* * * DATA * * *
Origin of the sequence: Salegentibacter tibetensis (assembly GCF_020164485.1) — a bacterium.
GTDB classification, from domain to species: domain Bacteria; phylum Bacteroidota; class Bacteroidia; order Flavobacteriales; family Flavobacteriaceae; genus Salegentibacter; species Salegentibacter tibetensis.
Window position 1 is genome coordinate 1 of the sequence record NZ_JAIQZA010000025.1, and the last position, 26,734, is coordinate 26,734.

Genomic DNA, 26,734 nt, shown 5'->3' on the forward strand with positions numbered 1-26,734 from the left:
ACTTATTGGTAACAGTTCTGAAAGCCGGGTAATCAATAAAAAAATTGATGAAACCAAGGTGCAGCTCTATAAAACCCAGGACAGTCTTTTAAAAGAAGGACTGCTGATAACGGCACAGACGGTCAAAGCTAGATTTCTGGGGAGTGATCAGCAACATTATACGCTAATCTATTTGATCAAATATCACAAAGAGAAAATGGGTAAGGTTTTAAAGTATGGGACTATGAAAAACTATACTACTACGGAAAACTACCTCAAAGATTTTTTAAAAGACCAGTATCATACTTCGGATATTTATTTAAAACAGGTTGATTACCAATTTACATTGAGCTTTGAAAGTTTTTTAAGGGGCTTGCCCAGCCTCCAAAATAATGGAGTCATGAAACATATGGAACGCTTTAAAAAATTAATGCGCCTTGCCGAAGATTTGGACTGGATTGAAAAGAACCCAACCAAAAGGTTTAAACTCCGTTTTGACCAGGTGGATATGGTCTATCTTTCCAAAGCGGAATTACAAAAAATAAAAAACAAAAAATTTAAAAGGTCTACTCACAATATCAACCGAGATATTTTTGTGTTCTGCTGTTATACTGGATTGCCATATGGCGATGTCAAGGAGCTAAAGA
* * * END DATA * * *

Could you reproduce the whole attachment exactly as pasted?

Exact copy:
Origin of the sequence: Salegentibacter tibetensis (assembly GCF_020164485.1) — a bacterium.
GTDB classification, from domain to species: domain Bacteria; phylum Bacteroidota; class Bacteroidia; order Flavobacteriales; family Flavobacteriaceae; genus Salegentibacter; species Salegentibacter tibetensis.
Window position 1 is genome coordinate 1 of the sequence record NZ_JAIQZA010000025.1, and the last position, 26,734, is coordinate 26,734.

Genomic DNA, 26,734 nt, shown 5'->3' on the forward strand with positions numbered 1-26,734 from the left:
ACTTATTGGTAACAGTTCTGAAAGCCGGGTAATCAATAAAAAAATTGATGAAACCAAGGTGCAGCTCTATAAAACCCAGGACAGTCTTTTAAAAGAAGGACTGCTGATAACGGCACAGACGGTCAAAGCTAGATTTCTGGGGAGTGATCAGCAACATTATACGCTAATCTATTTGATCAAATATCACAAAGAGAAAATGGGTAAGGTTTTAAAGTATGGGACTATGAAAAACTATACTACTACGGAAAACTACCTCAAAGATTTTTTAAAAGACCAGTATCATACTTCGGATATTTATTTAAAACAGGTTGATTACCAATTTACATTGAGCTTTGAAAGTTTTTTAAGGGGCTTGCCCAGCCTCCAAAATAATGGAGTCATGAAACATATGGAACGCTTTAAAAAATTAATGCGCCTTGCCGAAGATTTGGACTGGATTGAAAAGAACCCAACCAAAAGGTTTAAACTCCGTTTTGACCAGGTGGATATGGTCTATCTTTCCAAAGCGGAATTACAAAAAATAAAAAACAAAAAATTTAAAAGGTCTACTCACAATATCAACCGAGATATTTTTGTGTTCTGCTGTTATACTGGATTGCCATATGGCGATGTCAAGGAGCTAAAGA